Who is not covered? Citizens of several ‘developed countries’ are exempt from the integration test and temporary residence requirements. Apart from EU/EEA nationals, also migrants from Switzerland, the US, Canada, Japan, South Korea, Lichtenstein, Monaco, Australia and New Zealand because they “have a comparable level of economic, social and political development to EU countries” and “no risk of an inflow of migrants that will result in problems for integration or social cohesion”. AND ‘knowledge migrants’ and self-employed.
* Human Rights Watch (2008) – The Netherlands: Discrimination in the Name of Integration - discrimination on the basis of ‘ethnic origin’ targeting migrants from certain countries: integration test abroad directed at potential family migrants of Moroccan and Turkish origin
Law No. 2007-1631 of 20 November 2007 - relative à la maîtrise de l’immigration, à l’intégration et à l’asile: major transformation of the classical, republican integrationist philosophy
Official Justification: transposition into French law the Directive 2003/86 on the right to family reunification (Article 7.2 Directive 2003/86) AND reference to ‘the Dutch model’ in the parliamentary deliberations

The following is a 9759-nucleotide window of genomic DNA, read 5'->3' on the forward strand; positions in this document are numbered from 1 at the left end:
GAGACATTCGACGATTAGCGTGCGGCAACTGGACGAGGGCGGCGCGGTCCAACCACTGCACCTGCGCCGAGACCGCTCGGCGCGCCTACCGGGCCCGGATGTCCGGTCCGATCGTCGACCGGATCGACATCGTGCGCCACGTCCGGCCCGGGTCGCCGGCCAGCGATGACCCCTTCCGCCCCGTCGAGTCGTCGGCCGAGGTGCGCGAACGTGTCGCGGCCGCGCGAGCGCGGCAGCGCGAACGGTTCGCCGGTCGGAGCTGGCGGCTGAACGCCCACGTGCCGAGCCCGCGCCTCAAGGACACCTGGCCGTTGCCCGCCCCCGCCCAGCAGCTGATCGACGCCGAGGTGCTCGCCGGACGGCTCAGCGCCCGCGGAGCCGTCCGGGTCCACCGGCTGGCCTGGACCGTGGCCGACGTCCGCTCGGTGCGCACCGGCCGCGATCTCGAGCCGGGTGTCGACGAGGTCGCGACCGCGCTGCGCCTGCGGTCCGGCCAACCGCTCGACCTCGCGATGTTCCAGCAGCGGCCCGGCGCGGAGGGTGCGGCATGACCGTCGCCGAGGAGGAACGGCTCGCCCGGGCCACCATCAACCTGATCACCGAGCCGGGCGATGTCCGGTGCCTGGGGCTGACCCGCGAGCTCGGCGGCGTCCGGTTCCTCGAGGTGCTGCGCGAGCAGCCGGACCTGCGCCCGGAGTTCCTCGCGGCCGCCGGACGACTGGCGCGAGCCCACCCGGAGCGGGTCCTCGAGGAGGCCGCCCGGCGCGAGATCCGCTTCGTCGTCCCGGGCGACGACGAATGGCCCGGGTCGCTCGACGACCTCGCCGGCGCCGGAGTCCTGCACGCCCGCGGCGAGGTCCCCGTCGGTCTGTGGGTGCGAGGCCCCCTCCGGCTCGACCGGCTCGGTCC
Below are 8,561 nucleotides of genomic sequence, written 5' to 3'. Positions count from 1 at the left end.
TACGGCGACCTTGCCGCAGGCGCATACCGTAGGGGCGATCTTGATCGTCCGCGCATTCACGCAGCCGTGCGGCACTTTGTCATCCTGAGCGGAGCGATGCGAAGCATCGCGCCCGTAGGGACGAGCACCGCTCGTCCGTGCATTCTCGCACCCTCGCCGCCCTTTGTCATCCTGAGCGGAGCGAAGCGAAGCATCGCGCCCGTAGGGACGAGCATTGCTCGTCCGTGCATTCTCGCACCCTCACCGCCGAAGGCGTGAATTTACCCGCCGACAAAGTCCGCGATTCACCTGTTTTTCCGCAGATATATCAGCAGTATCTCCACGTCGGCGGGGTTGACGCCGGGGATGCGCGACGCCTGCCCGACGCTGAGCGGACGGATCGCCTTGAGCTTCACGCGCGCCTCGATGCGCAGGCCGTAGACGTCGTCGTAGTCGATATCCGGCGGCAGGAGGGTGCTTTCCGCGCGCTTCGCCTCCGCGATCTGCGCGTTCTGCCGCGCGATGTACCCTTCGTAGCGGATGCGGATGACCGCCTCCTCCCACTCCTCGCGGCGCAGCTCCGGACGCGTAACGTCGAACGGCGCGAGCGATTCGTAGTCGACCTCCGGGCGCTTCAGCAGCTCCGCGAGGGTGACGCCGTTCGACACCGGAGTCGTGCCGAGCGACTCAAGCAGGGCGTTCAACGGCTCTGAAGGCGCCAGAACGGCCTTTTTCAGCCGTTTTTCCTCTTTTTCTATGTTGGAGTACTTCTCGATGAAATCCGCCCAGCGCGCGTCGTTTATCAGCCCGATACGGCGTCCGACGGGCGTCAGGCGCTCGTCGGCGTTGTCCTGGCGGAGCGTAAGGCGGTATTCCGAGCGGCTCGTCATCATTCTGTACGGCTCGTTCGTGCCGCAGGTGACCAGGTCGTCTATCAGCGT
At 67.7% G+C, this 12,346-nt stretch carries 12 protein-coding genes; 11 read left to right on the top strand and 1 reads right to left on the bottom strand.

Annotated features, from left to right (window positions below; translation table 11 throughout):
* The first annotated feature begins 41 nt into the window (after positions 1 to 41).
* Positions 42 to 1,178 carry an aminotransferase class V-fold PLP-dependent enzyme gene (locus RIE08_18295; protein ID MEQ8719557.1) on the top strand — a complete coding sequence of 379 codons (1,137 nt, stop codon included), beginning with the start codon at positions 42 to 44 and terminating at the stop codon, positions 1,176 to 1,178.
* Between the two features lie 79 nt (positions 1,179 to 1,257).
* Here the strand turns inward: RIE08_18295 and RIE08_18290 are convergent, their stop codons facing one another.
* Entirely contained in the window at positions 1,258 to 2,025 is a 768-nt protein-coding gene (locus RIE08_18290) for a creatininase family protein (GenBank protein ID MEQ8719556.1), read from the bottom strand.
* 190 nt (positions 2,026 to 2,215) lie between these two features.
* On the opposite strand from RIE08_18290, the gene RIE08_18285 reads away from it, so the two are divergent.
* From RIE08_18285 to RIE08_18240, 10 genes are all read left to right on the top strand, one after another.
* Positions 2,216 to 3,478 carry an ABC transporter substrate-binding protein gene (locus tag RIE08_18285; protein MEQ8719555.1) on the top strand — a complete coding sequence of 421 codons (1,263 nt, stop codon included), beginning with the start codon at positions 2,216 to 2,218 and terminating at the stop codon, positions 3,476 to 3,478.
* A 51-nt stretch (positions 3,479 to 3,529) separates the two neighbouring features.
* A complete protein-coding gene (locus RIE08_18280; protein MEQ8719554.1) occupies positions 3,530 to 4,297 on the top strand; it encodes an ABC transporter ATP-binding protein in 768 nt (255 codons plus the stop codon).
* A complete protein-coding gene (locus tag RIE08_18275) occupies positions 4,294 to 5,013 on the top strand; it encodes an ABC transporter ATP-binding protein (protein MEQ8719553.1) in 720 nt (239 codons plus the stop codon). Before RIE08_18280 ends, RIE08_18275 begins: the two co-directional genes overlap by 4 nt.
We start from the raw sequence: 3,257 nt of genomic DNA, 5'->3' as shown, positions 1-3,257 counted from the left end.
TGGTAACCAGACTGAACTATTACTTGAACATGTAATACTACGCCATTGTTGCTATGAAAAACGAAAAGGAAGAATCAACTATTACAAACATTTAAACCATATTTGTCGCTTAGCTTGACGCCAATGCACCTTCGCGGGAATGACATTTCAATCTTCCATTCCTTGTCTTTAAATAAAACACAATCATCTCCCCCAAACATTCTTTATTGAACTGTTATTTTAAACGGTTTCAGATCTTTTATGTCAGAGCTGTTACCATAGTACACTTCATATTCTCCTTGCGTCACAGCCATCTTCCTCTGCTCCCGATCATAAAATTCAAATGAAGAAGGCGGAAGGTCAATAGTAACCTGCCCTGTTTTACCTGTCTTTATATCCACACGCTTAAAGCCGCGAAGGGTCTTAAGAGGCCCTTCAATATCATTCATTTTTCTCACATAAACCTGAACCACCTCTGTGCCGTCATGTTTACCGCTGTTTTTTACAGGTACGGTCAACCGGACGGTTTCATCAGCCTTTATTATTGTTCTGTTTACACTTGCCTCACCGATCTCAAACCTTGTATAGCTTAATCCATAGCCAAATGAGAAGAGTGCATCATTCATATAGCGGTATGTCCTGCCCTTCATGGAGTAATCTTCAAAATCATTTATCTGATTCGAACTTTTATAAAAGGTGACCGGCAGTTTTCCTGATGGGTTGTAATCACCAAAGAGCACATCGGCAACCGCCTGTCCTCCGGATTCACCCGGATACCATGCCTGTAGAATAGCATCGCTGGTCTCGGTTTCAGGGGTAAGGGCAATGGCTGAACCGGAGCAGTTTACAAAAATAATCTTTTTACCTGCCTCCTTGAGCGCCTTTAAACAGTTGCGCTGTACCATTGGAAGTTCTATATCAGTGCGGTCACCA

Intended Public Goal? → reducing family reunification - the high number of residence permits granted in France based on family reunification in comparison with other ‘legal’ immigration channels – it is expected to decrease even further!
Different from the NH – careful in national transposition (non mandatory nature)!! – integration measures(Article 7.2)
Material Scope: Art. L. 411-8 in the Code for the entry and residence of foreigners and the right to asylum: 60 days after the presentation of an application for family reunification, every TCN over 16 and under 65 subject to an evaluationabout knowledge of the French language and the values of the Republic – if not passed a training is offered (2 months).
The applicant will be subject to an oral test – on ‘Republican values’ “French institutions and the values of the Republic, the equal treatment between men and women, secularism, rule of law, fundamental liberties, security of persons and goods as well as the exercise of citizenship” – if not passed (five out of six questions) – minimum of half a day training course (depending on the OFII or private actor)